“Well planned and photographed source pictures are a much better option than doing excessive work in Photoshop; in my opinion camera work will always have better quality and look better than something put together in Photoshop.”
Tommy Ingberg (born 1980) is a conceptual photographer from Sweden presently residing in Nyköping. He’s known for his surrealist photo montages.
Interview with Tommy Ingberg
Tommy, we live in a very visual society where images seem to lose their impact because of the sheer amount of visual imagery. Do you agree?
Not quite. I think this has to do with the setting. Sure, when browsing around a photography site on the Internet with a never-ending stream of pictures you can quickly become uninterested, but compare that to attending a gallery exhibition with a smaller, curated and coherent set of pictures. It’s all about how you chose to consume imagery and your mindset when doing it.
What does an image need to get noticed and resonate?
Looking at my own art, I feel that I need to have something to say that comes from within, otherwise there is no real point in creating. I would just be re-telling someone else’s story creating meaningless, empty imagery. So I think that the most important part of an image for me is that there is a story being told.
Do you think it’s possible as a photographer and visual artist to still be unique these days? Or do you rather consider it to be more important to create an own style adding your personal twist to something that has already been done before?
I think all creative and innovating work is building on a foundation on everything that has been created before and hopefully about adding something of your own for others to build on in the future. With more than 200.000 years of human history I think it is impossible to do something that has never been done before, so nothing is really new. Kirby Ferguson did a really interesting TED-talk on is subject, well worth watching.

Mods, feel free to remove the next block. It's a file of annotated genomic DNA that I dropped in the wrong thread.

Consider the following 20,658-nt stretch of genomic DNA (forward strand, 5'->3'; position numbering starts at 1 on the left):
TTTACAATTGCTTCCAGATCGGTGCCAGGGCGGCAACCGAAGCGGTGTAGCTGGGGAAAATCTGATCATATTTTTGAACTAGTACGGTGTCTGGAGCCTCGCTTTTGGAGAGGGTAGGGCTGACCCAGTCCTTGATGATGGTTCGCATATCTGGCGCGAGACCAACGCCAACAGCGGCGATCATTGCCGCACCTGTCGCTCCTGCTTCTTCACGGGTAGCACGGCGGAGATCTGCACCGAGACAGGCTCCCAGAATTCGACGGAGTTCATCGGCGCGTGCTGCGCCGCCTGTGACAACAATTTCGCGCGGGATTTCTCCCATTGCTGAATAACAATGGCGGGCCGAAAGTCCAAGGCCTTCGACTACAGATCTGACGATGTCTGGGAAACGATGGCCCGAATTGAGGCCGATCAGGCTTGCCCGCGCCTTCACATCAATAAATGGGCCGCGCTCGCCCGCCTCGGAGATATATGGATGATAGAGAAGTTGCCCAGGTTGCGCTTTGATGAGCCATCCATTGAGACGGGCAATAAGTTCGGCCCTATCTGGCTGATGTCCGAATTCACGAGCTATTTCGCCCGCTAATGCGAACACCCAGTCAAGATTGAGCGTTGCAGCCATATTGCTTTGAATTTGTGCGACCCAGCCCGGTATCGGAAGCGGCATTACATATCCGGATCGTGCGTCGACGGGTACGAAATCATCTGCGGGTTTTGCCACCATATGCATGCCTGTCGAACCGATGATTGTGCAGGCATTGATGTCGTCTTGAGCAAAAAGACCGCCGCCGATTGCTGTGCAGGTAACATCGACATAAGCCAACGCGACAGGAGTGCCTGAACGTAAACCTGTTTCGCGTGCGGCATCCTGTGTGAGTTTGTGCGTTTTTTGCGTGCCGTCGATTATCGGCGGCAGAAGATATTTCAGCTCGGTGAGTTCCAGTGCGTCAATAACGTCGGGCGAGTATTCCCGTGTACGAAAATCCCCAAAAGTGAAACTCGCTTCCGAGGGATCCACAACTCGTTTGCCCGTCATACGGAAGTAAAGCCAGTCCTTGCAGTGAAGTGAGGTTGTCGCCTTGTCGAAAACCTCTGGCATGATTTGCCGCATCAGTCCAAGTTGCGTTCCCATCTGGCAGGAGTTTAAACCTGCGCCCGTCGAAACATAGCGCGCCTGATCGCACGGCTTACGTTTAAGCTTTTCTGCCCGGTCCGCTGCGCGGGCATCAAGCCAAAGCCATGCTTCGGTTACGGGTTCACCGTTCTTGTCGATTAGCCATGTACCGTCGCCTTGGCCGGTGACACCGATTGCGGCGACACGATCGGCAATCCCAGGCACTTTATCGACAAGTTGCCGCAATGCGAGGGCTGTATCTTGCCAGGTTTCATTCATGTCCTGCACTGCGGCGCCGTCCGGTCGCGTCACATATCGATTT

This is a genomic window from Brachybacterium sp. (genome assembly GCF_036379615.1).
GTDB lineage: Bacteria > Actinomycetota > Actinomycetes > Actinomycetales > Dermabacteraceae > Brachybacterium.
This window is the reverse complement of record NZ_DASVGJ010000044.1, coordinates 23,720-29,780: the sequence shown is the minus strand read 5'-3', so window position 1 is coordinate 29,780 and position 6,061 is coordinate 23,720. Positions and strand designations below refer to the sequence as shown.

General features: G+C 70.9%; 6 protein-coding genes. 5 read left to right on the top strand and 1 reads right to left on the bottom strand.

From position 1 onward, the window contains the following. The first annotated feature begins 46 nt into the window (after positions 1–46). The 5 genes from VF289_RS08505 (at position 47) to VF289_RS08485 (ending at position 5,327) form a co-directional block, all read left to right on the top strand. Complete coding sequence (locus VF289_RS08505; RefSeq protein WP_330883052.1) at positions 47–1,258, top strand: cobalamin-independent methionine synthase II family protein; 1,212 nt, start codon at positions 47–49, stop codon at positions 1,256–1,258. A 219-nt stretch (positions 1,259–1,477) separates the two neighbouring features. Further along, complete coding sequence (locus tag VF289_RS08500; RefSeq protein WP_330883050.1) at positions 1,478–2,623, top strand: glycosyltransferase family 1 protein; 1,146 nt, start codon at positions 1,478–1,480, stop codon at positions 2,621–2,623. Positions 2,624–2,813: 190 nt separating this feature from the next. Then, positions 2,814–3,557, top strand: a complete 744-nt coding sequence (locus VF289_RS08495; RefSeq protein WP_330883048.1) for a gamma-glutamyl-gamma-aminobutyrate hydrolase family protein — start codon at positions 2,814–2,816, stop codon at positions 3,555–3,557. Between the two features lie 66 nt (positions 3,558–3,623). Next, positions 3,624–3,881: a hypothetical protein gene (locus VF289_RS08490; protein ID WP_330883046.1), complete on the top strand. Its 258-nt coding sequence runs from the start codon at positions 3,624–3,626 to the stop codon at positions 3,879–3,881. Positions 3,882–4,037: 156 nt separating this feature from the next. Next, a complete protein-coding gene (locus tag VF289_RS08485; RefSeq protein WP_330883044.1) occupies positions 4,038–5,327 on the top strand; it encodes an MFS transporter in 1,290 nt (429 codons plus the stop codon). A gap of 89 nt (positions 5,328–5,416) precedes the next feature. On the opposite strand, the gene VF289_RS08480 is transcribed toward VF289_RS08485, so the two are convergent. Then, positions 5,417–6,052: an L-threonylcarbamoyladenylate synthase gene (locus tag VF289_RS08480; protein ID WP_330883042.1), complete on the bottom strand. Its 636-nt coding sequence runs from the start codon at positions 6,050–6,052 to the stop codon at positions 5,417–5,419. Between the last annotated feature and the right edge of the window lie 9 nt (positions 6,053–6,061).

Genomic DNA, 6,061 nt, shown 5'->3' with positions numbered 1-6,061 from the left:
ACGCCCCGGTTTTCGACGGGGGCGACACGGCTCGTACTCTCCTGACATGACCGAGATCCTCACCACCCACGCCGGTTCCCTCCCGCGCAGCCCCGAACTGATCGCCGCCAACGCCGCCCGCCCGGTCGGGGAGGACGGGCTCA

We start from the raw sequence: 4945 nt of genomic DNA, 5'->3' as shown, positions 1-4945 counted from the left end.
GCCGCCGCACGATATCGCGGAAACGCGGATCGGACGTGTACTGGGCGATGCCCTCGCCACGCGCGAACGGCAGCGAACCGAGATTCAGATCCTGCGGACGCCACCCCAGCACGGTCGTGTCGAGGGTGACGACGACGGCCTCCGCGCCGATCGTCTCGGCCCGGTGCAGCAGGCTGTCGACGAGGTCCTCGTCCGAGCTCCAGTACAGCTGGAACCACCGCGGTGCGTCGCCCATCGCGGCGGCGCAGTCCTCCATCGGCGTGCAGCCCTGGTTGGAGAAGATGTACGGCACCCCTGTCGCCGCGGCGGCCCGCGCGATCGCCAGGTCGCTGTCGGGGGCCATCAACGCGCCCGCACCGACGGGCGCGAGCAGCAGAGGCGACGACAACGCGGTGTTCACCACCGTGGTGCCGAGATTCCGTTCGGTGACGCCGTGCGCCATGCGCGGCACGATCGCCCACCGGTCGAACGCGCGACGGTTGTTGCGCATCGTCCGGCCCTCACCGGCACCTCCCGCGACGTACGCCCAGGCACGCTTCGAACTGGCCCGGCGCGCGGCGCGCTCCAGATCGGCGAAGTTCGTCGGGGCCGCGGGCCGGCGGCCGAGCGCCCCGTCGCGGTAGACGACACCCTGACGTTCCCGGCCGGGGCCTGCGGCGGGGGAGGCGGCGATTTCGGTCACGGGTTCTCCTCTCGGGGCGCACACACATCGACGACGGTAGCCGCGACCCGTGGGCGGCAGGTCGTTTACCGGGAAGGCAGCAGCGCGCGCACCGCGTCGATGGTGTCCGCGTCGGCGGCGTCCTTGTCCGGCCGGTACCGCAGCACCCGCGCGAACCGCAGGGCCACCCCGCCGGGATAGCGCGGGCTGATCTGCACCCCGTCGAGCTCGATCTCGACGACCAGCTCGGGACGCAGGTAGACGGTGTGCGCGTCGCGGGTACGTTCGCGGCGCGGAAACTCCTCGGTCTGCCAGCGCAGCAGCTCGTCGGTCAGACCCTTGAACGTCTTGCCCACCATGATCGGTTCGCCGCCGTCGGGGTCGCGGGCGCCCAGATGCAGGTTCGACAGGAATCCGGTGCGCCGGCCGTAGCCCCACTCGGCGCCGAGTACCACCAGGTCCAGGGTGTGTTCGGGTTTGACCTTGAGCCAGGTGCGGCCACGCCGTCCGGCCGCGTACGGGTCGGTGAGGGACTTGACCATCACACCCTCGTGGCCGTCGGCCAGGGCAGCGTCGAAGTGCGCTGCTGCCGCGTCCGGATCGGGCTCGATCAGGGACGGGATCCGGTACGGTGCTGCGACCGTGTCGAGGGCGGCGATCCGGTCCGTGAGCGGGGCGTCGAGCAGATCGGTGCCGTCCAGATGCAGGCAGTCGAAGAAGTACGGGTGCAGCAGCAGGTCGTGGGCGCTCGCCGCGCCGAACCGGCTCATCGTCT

You are quite unique in your approach of photography: creating surreal photo montages. What made you embark on that particular way of making use of photography? And what’s the idea behind it?
I would not say that surreal photo montages are something unique, but hopefully I have added my own unique twist and narrative to it. I have been doing traditional photography for a long time, but about four years ago, during a rough period of my life, I started creating surreal photo montages dealing with my feelings and inner life.
“The reward was twofold, it helped me as a sort of therapy and in my art I also found a purpose.”
I have always felt a “need” to create, but I don’t think I ever thought it to be about more than just creating pretty pictures. This time it was different, it was a way for me to try to sort out what was going on inside me, and in that process I found my own artistic expression. The reward was twofold, it helped me as a sort of therapy and in my art I also found a purpose, something I love doing.
Can you elaborate a little bit on your technique, please?
I take pictures in studio or outside and then arrange them into montages digitally in Photoshop. Sometimes I have a whole idea sketched down on paper, and sometimes I start with a visual part, something I’ve photographed and build the story and image from there. I am very “visual” in my thought process and the picture often evolves together with the idea into its final form.
I spend about an equal amount of time shooting pictures as I do in front of the computer. Usually a picture takes about a week to make, not in actual working time, but an idea takes time to form and be complete. I always try to do as much work as possible in camera. Well planned and photographed source pictures are a much better option than doing excessive work in Photoshop; in my opinion camera work will always have better quality and look better than something put together in Photoshop.